15 F.3d 963 (10th Cir. 1994), 92-2200, Industrial Constructors Corp. v. United States Bureau of Reclamation
|Citation:||15 F.3d 963|
|Party Name:||INDUSTRIAL CONSTRUCTORS CORPORATION; Paul Powers, individually, and as shareholder and officer of Industrial Constructors Corporation; Wayne Elledge, individually, and as shareholder and officer of Industrial Constructors Corporation; Janet Hall, individually, and as shareholder and officer of Industrial Constructors Corporation; James Schuemacher,|
|Case Date:||February 02, 1994|
|Court:||United States Courts of Appeals, Court of Appeals for the Tenth Circuit|
S. Austin Johnson, Albuquerque, New Mexico, for Plaintiffs-Appellants.
John W. Zavitz, Assistant United States Attorney (Don J. Svet, United States Attorney, with him on the brief), Albuquerque, New Mexico, for Defendants-Appellees.
Before BALDOCK, McWILLIAMS and BRORBY, Circuit Judges.
BALDOCK, Circuit Judge.
Plaintiffs Industrial Constructors Corporation ("ICC") and its shareholders and officers appeal the district court's dismissal pursuant to Fed.R.Civ.P. 12(b)(6) of their claims as time-barred. We have jurisdiction under 28 U.S.C. Sec. 1291, and we affirm.
Plaintiffs alleged the following facts in their complaint and in the documents attached
to their complaint, and we presume these facts are true in reviewing a motion to dismiss. See Settles v. Golden Rule Ins. Co., 927 F.2d 505, 507 (10th Cir.1991) (complaint allegations are presumed true in reviewing the granting of a motion to dismiss); see also Hall v. Bellmon, 935 F.2d 1106, 1112 (10th Cir.1991) (written documents attached to the complaint are exhibits and are considered part of the complaint for consideration in a rule 12(b)(6) dismissal). In August 1983 in the state of New Mexico, ICC entered into a $2.3 million contract with the Bureau of Reclamation ("BOR") to install 22.4 miles of underground pipeline and recompact soil in the San Luis Valley Project near Alamosa, Colorado. Defendant Michael T. Voth was the BOR contracting officer and Defendant Lindell H. Elfrink was the BOR project engineer on the contract. Defendant Bill Frazer was the construction division manager in the engineering and research center in Denver for the BOR.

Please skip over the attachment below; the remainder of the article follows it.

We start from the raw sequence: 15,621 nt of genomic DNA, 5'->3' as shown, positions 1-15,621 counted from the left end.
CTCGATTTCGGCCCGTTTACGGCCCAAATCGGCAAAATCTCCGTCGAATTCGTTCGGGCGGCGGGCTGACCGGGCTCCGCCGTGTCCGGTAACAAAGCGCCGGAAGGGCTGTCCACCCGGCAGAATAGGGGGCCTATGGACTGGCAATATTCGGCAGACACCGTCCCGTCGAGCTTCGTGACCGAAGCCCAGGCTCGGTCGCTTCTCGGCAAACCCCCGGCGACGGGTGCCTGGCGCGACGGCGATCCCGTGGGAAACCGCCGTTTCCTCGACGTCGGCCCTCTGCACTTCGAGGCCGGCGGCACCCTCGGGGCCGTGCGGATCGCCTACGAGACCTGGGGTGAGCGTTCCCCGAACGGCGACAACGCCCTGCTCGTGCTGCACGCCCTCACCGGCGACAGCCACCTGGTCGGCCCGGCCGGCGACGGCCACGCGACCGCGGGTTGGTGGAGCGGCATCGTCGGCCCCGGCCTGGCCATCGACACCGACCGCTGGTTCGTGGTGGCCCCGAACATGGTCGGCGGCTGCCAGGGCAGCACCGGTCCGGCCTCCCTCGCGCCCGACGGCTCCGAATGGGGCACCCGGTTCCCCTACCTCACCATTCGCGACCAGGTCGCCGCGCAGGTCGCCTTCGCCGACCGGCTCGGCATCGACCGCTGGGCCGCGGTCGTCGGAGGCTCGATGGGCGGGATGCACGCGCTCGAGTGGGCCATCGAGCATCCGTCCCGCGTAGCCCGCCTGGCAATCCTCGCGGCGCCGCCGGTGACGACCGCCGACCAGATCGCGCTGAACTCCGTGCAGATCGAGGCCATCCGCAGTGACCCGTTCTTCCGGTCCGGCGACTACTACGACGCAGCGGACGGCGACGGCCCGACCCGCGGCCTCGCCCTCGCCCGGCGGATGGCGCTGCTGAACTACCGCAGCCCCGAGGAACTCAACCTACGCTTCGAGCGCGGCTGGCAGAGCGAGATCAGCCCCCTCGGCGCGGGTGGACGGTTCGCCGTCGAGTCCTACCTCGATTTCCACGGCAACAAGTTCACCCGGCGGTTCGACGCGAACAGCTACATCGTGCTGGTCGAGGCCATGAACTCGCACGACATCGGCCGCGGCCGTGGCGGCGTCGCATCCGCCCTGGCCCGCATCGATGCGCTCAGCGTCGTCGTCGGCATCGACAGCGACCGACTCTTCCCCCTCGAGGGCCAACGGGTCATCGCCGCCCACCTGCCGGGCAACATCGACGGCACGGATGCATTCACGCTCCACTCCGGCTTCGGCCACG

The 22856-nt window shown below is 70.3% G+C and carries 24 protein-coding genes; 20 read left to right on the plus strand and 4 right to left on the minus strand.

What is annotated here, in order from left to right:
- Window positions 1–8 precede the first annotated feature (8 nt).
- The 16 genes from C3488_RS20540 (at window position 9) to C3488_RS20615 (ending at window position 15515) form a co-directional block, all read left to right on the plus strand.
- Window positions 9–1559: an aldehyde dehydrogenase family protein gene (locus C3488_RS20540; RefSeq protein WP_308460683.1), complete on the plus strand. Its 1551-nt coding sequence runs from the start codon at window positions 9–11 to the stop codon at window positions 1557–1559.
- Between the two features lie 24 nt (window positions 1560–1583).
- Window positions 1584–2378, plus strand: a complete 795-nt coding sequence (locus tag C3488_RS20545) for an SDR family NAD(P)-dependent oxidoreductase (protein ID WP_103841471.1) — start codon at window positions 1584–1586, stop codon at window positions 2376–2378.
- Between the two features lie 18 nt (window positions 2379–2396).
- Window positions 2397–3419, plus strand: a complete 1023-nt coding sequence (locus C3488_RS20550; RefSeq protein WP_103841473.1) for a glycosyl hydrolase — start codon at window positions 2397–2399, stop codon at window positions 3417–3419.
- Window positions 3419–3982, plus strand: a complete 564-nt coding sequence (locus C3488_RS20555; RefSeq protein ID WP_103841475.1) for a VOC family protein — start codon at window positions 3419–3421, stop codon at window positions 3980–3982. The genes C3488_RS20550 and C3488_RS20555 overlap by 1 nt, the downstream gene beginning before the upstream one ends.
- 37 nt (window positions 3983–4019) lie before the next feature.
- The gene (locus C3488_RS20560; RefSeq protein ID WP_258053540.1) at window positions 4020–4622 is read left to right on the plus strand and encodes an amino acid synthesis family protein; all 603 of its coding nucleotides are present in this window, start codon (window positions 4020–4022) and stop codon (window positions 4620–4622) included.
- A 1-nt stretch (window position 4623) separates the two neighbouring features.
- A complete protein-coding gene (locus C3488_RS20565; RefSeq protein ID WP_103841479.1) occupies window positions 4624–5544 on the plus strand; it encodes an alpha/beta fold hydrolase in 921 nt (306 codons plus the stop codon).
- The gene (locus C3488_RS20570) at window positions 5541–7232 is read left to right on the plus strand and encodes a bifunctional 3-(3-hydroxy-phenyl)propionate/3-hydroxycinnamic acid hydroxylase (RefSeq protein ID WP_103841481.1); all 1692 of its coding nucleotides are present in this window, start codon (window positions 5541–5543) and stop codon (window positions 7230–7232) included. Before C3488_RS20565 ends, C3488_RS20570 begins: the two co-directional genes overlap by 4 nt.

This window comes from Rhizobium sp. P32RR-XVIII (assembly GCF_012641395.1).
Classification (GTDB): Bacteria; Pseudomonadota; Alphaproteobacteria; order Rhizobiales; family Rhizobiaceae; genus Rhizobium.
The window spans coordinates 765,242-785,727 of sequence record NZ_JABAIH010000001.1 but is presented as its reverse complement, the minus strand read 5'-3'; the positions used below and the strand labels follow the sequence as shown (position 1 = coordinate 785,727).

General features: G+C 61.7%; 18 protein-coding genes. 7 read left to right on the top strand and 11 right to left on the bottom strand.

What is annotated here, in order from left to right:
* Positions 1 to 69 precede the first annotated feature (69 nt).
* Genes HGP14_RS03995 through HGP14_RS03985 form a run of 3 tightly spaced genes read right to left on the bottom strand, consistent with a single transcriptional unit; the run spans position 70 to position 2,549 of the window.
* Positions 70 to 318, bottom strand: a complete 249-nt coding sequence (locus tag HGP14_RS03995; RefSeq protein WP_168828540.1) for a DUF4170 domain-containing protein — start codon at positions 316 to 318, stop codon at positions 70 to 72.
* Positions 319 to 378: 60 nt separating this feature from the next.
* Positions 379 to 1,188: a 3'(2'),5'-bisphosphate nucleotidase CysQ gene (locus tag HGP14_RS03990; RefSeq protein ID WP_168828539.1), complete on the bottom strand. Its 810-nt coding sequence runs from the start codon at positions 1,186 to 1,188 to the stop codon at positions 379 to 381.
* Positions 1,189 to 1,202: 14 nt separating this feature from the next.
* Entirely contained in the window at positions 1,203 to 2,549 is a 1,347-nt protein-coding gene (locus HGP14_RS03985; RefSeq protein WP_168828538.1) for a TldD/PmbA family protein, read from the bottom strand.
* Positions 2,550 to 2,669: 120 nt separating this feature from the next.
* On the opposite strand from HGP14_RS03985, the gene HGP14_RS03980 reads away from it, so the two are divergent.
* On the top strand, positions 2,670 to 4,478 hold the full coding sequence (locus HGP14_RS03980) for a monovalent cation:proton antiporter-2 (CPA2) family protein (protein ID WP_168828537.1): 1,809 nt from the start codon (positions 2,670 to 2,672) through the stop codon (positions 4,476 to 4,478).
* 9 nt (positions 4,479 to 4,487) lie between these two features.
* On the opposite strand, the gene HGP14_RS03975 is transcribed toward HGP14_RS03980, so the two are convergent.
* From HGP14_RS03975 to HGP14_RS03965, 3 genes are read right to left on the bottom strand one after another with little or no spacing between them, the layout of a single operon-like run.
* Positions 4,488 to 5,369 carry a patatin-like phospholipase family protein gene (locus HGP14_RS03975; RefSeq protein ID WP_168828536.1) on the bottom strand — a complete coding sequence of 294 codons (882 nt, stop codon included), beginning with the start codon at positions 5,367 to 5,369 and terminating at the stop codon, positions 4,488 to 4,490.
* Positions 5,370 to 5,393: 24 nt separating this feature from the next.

Early in the project, ICC became aware that performance according to contract specifications would be very difficult because the type of pipeline construction dictated by the contract could not be performed on the type of soil located at the contract site. On October 7, 1983, ICC met with a representative from the BOR engineering and research center to discuss the problems with the construction method. On October 10, 1983, ICC requested by letter that the BOR allow ICC to use another construction method more compatible with the job site. The BOR informed ICC that if it could meet the contract's requirements using another method, the new method would receive consideration. On October 13, 1983, ICC experimented with another construction method at the job site and submitted the results to the BOR for consideration. Upon testing the method, the BOR discovered that the new method met essentially all contract requirements. On October 28, 1983, the BOR engineering and research center sent a memorandum to Defendants Voth and Elfrink, making it plain that the method specified in the contract was not to be treated as mandatory as long as the performance objectives of the contract could be reached. Defendant Elfrink, with the knowledge of Defendant Voth, deliberately withheld the results of the BOR tests and the information contained in the October 28, 1983 memorandum from ICC, and on December 8, 1983, Defendant Elfrink, on behalf of the BOR, officially refused ICC's request to use the new method of construction, stating that the portions of the contract designating the construction method were mandatory.